Kids learn to manage money

Fourteen-year-old Brett Andersen is spending his summer vacation learning how to get out of the rat race.

"If you buy real estate and just rent out for awhile, you will make a whole lot of money," he said. "You need to pay off your loans and get money in your monthly cash flow. Buying stocks helps, too."

Andersen is one of the teenagers at the Boys & Girls Club of Western Nevada playing a game called Cash Flow which teaches players how to most wisely manage their money.

"This is really exciting to watch them," said Lacy Nathan, director of all teen services at the club. "You can see their little wheels turning. Their minds are working."

Linda Graham, who teaches the game at financial workshops across the nation, is volunteering this week at the club to teach the youth how to be financially responsible-a skill she says the kids don't get in school.

"The schools teach professional literacy but they don't teach financial I.Q." she said. "The object of the game is to get out of the rat race, or stop living paycheck to paycheck."

The game begins with all game pieces in a small circle in the middle called the "rat race." The players advance as they increase their monthly income and decrease their debts.

They increase income by obtaining real estate, investing in stocks and bonds and reducing debt.

"When you learn how to play the game, it gets fun," said Jon Bass, 13. "You see what life is like after college. You see what your parents go through."

Graham said she asked the participants what the main issue that caused family fights was and the answer was money.

"In most households, that's the way it is," she said. "If these kids can learn how to handle their finances and stay out of debt, that takes a lot of the pressure off."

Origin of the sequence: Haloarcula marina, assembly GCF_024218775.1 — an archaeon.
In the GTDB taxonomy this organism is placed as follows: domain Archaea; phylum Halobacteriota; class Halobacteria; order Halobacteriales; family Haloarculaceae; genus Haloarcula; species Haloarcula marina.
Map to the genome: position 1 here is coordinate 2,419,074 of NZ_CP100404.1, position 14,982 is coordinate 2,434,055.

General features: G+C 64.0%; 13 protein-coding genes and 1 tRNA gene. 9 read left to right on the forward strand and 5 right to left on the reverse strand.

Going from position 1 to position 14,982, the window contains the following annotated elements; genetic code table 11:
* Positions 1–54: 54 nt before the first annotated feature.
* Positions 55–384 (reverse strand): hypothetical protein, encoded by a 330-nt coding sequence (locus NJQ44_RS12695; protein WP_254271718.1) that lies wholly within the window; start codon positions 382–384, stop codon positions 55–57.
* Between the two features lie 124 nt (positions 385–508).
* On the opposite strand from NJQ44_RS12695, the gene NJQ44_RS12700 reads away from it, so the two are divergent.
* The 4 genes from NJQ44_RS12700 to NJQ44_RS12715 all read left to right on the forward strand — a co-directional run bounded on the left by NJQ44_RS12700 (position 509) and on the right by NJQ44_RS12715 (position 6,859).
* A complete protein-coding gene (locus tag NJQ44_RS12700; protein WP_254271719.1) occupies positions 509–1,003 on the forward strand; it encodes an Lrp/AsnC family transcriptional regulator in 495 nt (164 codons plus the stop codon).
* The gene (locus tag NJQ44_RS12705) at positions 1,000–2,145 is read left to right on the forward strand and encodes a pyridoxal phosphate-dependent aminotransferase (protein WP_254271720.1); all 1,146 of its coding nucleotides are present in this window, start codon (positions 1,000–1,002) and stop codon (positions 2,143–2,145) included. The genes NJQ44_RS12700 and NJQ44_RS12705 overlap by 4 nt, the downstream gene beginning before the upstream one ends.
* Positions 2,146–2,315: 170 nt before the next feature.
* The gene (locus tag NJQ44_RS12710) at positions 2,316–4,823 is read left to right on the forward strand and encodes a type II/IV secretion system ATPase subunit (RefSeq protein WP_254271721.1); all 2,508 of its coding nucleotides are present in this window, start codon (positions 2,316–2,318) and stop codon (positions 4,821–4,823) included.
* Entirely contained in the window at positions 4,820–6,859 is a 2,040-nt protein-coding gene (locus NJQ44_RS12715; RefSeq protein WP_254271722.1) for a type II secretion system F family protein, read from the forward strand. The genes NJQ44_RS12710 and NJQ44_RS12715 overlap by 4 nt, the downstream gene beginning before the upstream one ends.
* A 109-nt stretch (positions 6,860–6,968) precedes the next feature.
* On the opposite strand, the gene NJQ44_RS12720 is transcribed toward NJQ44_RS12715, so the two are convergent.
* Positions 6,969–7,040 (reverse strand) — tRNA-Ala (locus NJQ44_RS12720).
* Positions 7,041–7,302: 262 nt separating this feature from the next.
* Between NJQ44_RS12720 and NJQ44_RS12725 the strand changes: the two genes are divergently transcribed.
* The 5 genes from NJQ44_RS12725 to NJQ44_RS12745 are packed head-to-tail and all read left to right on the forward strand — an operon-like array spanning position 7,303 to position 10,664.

Players must fill out a profit and loss balance sheet to budget their finances. The player to the right serves as auditor to verify all entries.

Nathan said the game serves to break down complicated and often intimidating concepts into ideas that the teens can put into practical use.

She recommends the game be used as a teaching tool in the school system and in juvenile detention centers.

"They see how easily you can buy a house and how not to get into trouble with a credit card," she said.

Graham teaches the workshop from personal experience. Two months ago, she attended her first Personal Mastery seminar and it changed her life.

"The first time I played the game, I went, 'Wow, there's no way I'm going back to an 8-to-5 job," she said. "There's no stopping me now."

Graham now works two weeks out of the month and spends the other two volunteering so that others can have the same financial freedom.

"Life doesn't have to be so hard," she said.

For more information about Cash Flow workshops call Linda Graham at 720-2288.


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